Volunteers dug the holes for the plants and water them with a garden hose.

Raul Romero who lives in an apartment building that backs up to the greenway, has been especially valuable to the project. Clearing the area became his COVID-19 outlet and hobby.

“He has a day job,” said Weis, “but he puts in more than 40 hours a week here.” On Saturdays, Romero has been joined by between 15 and 40 regular volunteers. For heavy lifting they had the support of Lick-Wilmerding High School, which delivered 70 freshmen to put in three hours a day as community service during several school days in April.

Four of them were assigned to planting duty in a unique planter box that is the park’s main architectural feature: the body of a 1969 Dodge Coronet which was towed to the site and lifted by crane onto the hillside.

“I said, ‘Here’s the dirt, here are the shovels. Fill it up,’” Weis said, “and they did.” The only problem was that it rained that night and compacted the dirt. When they came back the next day, with blistered hands, they had to fill it up for a second time.

The Freeway Greenway will not officially open until June, 2023, when the paths and landscaping are complete. But the gates are open on weekends and people are finding it, especially when they come out of Hey Neighbor, which is in a re-purposed automotive shop with a roll-up garage door.

“It’s kind of like a secret and then there’s the entrance. That’s the best part,” said Ng, who was working his way down the path with Leslie Tse and their dog WiFi.

Audrey Nelson discovered it when her daughter, Eleanor Barbula, 2, went through the gate and took off running south. There was nothing to stop her but the fence at Bacon Street. On her way, she passed a wooden board stenciled with the motto “Portola, the Little Hood that Could.”

“My daughter is living her best life here,” said Nelson, who has lived in the neighborhood for 10 years and brought her parents by on a weekend visit from San Luis Obispo.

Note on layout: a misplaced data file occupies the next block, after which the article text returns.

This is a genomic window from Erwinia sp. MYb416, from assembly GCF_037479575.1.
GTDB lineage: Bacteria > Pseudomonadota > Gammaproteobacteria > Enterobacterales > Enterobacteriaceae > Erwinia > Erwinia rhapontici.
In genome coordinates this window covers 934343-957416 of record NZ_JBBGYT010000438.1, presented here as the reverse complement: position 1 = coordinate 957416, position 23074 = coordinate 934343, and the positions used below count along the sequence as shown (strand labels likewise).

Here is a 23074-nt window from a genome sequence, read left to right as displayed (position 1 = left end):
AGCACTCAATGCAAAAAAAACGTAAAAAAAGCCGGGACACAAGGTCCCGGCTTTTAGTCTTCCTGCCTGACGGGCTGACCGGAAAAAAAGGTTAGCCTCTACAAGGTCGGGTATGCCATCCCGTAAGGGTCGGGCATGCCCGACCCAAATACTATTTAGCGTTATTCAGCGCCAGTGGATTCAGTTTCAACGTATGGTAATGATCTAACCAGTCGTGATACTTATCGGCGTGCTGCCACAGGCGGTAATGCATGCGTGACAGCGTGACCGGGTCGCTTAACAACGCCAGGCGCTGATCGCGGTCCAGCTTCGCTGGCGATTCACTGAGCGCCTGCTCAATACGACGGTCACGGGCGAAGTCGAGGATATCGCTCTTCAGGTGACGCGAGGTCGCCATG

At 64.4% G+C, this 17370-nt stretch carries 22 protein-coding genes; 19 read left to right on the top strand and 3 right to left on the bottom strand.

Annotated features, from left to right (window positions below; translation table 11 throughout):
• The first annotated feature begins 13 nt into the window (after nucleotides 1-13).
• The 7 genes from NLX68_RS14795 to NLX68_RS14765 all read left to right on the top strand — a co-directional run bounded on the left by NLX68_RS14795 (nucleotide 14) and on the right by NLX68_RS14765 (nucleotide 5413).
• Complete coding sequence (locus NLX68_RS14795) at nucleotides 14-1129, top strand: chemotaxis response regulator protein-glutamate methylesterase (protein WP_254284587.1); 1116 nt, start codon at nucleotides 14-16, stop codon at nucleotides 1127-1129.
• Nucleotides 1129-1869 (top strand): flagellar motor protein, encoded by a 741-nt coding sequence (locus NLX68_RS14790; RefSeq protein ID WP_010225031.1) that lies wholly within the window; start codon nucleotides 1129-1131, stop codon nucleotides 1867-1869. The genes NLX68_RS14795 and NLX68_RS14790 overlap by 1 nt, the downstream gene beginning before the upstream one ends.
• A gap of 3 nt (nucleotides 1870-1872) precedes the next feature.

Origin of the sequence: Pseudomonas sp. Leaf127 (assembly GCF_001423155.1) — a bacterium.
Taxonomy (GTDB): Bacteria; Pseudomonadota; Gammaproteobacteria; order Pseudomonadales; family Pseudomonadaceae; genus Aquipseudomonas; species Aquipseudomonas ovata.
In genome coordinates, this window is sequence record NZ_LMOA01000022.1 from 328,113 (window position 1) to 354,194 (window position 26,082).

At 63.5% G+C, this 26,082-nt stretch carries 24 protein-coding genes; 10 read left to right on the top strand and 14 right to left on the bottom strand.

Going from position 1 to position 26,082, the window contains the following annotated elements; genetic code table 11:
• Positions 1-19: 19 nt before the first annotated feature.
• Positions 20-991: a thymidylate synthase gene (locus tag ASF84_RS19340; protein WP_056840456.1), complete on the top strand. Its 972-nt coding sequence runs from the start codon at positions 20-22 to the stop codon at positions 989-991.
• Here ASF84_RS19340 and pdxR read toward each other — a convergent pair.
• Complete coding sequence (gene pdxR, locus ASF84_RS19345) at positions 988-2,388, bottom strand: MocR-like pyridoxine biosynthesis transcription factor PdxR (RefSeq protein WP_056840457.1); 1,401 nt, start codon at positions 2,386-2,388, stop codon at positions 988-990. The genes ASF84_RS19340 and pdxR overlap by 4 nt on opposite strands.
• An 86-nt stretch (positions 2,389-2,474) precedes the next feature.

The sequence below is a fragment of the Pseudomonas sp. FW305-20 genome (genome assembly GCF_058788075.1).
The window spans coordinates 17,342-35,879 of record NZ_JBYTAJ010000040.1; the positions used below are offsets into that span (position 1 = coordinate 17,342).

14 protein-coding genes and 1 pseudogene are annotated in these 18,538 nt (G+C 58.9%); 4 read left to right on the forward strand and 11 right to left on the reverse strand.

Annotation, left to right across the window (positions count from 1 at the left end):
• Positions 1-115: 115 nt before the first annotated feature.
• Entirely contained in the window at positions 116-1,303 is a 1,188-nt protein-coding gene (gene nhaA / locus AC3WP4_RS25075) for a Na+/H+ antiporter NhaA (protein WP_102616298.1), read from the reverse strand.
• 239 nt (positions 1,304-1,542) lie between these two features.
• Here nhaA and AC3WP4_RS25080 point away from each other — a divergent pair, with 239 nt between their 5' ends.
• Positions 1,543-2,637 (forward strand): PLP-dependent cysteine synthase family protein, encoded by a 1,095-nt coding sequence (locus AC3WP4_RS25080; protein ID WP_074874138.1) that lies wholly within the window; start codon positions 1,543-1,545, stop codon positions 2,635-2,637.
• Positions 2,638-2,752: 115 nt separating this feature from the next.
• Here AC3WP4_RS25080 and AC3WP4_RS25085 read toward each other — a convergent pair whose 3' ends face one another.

“It’s a cool place to show off the sense of community,” Nelson said. “The San Bruno Avenue commercial area was hard-hit by the pandemic and several gathering places did not survive. These greenways give the community a space to gather.”

The Little Hood that Could is only halfway there. The plan is to open the gate at Bacon Street, cross the roadway and let the Portola Garden Club hack its way through the thicket to open two more blocks, making the freeway greenway four blocks in all.

“You know the High Line in New York?” Weis said proudly to Nelson. “This is the Low Line.”

The Portola Garden Club will celebrate its progress with a soft open house from 10 a.m. to 2 p.m. on June 4 at Burrows Pocket Park, followed by the annual Portola Pride Brunch Hop, 9 a.m. to 2 p.m.June 25.

Sam Whiting is a San Francisco Chronicle staff writer. Email: [email protected]


Next Post

DIA board approves $41 million deal for The Hardwick with design changes | Jax Daily Record | Jacksonville Daily Record

Mon May 23 , 2022
The Downtown Investment Authority will send terms of a nearly $41 million incentives deal to Jacksonville City Council for Atlanta-based Carter to build The Hardwick, a mixed-use residential high-rise on the Bay Street riverfront at the former Duval County Courthouse site. Before approving the deal May 18, the DIA board […]
DIA board approves  million deal for The Hardwick with design changes | Jax Daily Record | Jacksonville Daily Record

You May Like